|Numéro de publication||US5628558 A|
|Type de publication||Octroi|
|Numéro de demande||US 08/593,826|
|Date de publication||13 mai 1997|
|Date de dépôt||30 janv. 1996|
|Date de priorité||30 janv. 1996|
|État de paiement des frais||Caduc|
|Autre référence de publication||EP0877901A1, EP0877901A4, WO1997028404A1|
|Numéro de publication||08593826, 593826, US 5628558 A, US 5628558A, US-A-5628558, US5628558 A, US5628558A|
|Inventeurs||James L. Iacono, Nils L. Reed|
|Cessionnaire d'origine||Iacono; James L., Reed; Nils L.|
|Exporter la citation||BiBTeX, EndNote, RefMan|
|Citations de brevets (15), Référencé par (18), Classifications (11), Événements juridiques (5)|
|Liens externes: USPTO, Cession USPTO, Espacenet|
The present invention relates to a device for providing illumination. More particularly, it relates to a pneumatically raised extensible and retractable landscape light.
It has become commonplace for landowners to light their properties with in-ground landscape lights. Typically, the lights are installed in a series along driveways, walkways, and other areas sought to be lighted. In use, landscape lights provide pleasant illumination which improves the safety, appearance, and security of properties which employ them.
However, landscape lights serve no useful purpose in daylight. Furthermore, during daylight hours many consider the lights as marring the appearance of the well kept lawns on which they are situated. Also, it is during daylight hours when the lights are unnecessary that people are likely to be working or playing outdoors, and the lights present potentially dangerous obstacles to trip over or fall on. In addition, landscape lights act as highly undesirable obstacles to those seeking to maintain the lawn. Of course, the problems which upstanding lights present to people are supplemented by the problems which people present to the lights in the form of damage and inadvertent movement.
Fortunately, the prior art includes landscape lights which have the ability of selectively telescoping between an extended position above the ground for providing illumination and a retracted position level with the ground for avoiding obtrusiveness. Sundry means have been disclosed for extending and retracting the lighted portion of such landscape lights. For example, there have been landscape lights raised by complex gearing arrangements, lights raised by solenoids, and even lights raised by springs which are selectively deformable by the manipulation of temperature. These lights have been complex, expensive, prone to mechanical trouble, and difficult to repair.
Such inventive lights appear to have descended from the Bivens' "Retractable Light Fixture," found in U.S. Pat. No. 4,180,850. That patent discloses a telescoping landscape light hydraulically raised by water. Although laudable for its relative simplicity, the Bivens light left a multiplicity of problems which subsequent inventors have attempted to correct. The most notable problem is the tendency of water to freeze. In addition to rendering the lighting system completely inoperable, water's freezing within the light device or the hoses leading thereto could cause severe and permanent damage to the system.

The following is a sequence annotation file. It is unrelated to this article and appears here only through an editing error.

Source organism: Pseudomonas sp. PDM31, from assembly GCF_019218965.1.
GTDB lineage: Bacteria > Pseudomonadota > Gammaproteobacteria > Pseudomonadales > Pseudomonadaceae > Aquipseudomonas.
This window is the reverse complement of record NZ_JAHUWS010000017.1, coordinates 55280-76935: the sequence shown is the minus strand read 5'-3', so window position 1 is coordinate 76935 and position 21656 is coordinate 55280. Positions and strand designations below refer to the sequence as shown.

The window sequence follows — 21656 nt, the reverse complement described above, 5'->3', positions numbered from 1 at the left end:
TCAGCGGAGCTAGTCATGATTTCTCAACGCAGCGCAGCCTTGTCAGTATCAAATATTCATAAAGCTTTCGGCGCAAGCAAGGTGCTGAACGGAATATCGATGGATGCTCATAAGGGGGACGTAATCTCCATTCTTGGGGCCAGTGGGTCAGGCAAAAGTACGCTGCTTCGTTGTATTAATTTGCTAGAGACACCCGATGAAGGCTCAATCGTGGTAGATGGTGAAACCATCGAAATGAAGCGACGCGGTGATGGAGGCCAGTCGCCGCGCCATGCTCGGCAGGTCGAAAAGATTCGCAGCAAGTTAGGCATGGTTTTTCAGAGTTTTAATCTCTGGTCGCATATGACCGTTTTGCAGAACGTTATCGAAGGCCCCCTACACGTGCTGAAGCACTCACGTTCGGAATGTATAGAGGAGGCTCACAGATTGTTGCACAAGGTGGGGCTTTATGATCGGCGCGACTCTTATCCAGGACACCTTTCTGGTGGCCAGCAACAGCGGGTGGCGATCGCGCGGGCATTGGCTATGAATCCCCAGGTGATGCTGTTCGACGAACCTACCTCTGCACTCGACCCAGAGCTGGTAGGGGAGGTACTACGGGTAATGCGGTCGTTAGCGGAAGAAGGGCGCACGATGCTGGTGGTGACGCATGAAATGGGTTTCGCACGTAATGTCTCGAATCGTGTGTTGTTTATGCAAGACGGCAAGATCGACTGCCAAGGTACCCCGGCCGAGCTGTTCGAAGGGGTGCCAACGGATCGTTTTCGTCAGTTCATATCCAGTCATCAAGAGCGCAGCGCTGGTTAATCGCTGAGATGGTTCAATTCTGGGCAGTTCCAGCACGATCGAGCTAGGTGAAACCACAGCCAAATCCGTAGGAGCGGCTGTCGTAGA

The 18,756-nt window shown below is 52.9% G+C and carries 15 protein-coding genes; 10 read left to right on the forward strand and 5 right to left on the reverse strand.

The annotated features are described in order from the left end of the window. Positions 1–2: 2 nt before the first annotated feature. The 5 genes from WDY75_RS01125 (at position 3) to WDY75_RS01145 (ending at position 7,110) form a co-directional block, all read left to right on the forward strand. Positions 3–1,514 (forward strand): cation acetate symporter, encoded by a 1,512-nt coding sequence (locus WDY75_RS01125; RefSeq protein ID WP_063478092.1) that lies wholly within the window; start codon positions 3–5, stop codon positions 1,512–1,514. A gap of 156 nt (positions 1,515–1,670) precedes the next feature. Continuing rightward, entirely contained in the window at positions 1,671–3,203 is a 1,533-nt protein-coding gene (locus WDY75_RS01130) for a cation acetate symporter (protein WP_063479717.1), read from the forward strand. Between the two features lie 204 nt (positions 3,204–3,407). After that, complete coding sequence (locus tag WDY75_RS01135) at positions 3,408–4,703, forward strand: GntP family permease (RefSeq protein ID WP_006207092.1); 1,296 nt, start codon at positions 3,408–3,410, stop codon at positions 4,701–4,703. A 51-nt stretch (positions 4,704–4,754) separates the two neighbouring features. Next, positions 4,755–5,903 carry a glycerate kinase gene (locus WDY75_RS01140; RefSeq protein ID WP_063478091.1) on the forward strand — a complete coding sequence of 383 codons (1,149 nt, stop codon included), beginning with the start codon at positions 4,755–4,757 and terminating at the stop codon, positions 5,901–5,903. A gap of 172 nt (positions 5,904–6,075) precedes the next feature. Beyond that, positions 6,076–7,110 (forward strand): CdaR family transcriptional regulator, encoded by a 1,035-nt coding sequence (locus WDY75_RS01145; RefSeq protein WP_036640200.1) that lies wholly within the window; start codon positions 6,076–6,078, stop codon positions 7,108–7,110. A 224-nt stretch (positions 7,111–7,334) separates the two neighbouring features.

Considering the above-described state of the art, one sees that the relatively simple, hydraulically raised landscape lights have limited applicability in cooler climates while the more universally applicable lights are undesirably complex. In light of the above, it becomes clear that there is a real need for an extensible and retractable landscape light which combines simplicity of design and durability of use with universal functionality.
Advantageously, the present invention has as its principal objective and result the providing of an extensible and retractable landscape light which is simple in construction, flexible in application, and durable in use. The invention's further object is to provide a landscape light which has interchangeable light sheltering units to allow for the selective modification of the device's appearance and the adaptation of the character, direction, and/or volume of the emitted light. These and other objects and advantages of this inventive landscape light will become obvious from a review of the ensuing discussion and the included figures.
In accomplishing the aforementioned objects, the present invention provides an in-ground, pneumatically-operated, extensible-and-retractable landscape light. The light is comprised essentially of an elongated outer housing having an inlet for air in its body and an opening in its upper end into which is received in a telescoping, mating relationship an elongated inner housing which has a light source operably connected to the upper end thereof. In this, the most basic form of the invention, there is described a landscape light which meets the needs left by the prior art by providing a landscape light which is simple, durable, and universally functional.